Before 2022, interest rates had been at or near historical lows for more than a decade. The surprise this year has been that rates have moved higher more quickly than anticipated. The upside is that bonds are now much more attractive than they’ve been in over a decade and many have expected that rates will eventually move back to a more normalized range.

Long-term, there is reason for investors to remain optimistic. Below is a comparison of the secular bull market of 1974—2000 (red line) to the bull market that began in 2009 (blue line). In both cases, the long-term bull markets were (and have been) interrupted by severe cyclical bear markets. Despite several pullbacks along the way, the bull market that began in 1974 produced an annualized return of 17.4%. Thus far (and despite this year’s decline) the current bull market has produced an annualized return of 14.7%.

*This graph is not intended to recommend any investment or investment activity.

There are reasons for investors to be optimistic in the short-term. The primary reason for the bear market this year has been the Fed’s campaign of raising interest rates to fight inflation. Most of this year’s swings have been directly tied to their actions and market expectations about their next moves on rates. The Fed could change the direction of their policy at any time, which would very likely result in a swift market rise. Additionally, the result of this year’s market selloff is that stocks are a lot cheaper than they were at the beginning of the year. As the table below suggests, severe market declines are generally followed by attractive market returns in the following years.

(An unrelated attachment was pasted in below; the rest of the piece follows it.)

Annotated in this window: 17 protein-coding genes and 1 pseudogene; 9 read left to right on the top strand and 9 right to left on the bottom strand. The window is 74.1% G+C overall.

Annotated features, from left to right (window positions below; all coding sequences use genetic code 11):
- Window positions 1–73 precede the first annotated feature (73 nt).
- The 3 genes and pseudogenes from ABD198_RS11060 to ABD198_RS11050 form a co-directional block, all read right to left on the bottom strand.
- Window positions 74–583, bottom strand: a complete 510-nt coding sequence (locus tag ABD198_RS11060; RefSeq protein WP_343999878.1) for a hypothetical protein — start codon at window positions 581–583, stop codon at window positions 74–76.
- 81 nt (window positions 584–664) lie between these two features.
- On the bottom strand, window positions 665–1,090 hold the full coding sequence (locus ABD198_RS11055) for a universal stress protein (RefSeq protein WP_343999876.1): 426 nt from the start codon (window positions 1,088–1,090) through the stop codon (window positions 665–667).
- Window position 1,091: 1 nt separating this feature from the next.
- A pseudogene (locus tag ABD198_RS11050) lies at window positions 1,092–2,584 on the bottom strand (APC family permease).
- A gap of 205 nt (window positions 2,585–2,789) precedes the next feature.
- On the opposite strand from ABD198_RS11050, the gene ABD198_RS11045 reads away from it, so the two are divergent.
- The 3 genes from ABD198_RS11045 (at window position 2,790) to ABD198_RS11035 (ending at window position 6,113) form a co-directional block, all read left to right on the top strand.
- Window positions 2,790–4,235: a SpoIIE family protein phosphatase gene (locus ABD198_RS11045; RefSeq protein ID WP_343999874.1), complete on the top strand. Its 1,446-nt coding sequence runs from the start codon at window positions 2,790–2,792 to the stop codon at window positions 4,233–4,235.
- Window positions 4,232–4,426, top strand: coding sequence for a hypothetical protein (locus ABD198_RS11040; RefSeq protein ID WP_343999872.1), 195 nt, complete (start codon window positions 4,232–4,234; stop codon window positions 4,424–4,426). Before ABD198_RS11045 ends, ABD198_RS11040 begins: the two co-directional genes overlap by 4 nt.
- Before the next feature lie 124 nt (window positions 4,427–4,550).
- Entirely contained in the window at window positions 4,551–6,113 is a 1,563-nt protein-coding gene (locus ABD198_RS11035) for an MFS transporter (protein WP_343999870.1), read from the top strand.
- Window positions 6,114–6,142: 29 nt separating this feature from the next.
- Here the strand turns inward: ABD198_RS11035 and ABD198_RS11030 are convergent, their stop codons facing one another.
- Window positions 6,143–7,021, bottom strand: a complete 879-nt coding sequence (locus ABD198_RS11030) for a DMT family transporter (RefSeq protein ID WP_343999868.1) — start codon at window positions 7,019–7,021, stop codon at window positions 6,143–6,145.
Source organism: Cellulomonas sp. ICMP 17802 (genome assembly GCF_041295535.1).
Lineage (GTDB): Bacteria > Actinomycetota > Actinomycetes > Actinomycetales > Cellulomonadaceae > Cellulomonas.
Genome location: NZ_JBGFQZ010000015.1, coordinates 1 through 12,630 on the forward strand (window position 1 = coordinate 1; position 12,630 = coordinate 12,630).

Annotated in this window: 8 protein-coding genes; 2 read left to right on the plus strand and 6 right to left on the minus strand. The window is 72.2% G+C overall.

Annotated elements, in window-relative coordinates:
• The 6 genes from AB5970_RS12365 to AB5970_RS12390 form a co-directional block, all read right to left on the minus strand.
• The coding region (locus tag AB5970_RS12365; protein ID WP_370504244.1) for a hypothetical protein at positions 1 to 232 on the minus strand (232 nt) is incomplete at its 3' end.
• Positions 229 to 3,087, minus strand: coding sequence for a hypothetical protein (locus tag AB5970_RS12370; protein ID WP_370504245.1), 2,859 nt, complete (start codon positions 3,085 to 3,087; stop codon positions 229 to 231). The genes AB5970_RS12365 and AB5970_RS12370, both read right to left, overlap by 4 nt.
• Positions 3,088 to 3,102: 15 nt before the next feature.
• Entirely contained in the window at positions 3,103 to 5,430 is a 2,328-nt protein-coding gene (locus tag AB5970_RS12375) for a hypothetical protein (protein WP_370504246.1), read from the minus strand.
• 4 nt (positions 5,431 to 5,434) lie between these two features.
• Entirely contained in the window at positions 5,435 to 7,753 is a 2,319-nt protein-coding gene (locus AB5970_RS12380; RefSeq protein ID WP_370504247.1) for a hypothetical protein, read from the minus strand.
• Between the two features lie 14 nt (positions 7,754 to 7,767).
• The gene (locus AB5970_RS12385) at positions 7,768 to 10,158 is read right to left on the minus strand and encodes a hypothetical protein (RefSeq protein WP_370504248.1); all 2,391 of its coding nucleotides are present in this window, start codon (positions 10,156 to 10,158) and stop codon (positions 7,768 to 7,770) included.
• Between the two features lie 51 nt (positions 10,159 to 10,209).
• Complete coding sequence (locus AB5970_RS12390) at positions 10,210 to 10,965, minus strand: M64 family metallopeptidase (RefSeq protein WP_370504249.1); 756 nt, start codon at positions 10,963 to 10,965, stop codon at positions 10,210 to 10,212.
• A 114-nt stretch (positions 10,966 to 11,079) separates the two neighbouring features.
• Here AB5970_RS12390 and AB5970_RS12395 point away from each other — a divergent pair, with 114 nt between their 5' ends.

*This table is not intended to recommend any investment or investment activity.

Thus far, 2022 has proven to be a very difficult year for investors. However, we remain convinced that it is impossible to predict when market cycles will begin or end. We feel confident that the current pullback will eventually end and that the market will recover its losses and reach new highs. Whether that happens later this year or in coming years is impossible for anyone to predict. Looking forward, we are hopeful that we’ve seen the worst of the market’s decline. Regardless of what happens in the short-term, we believe that successful investing requires a long-term perspective and remaining disciplined when faced with market uncertainty. For our part, we plan to look for opportunities to rebalance and tax-loss harvest where appropriate as we close out the year.

Thank you very much for your continued confidence in our service and advice. If you would like to discuss our opinions, outlook, or your portfolio in greater detail, we would be happy to schedule a meeting or a conference call at your convenience. Lastly, don’t keep us a secret. If you know someone who would like help planning for their financial future, we will be pleased to speak with them to see if we can assist.

Owen Murray, CFA

Owen Murray joined Horizon Advisors in 2005. As a core member of the wealth management team, Owen is principally involved in investment research and portfolio construction.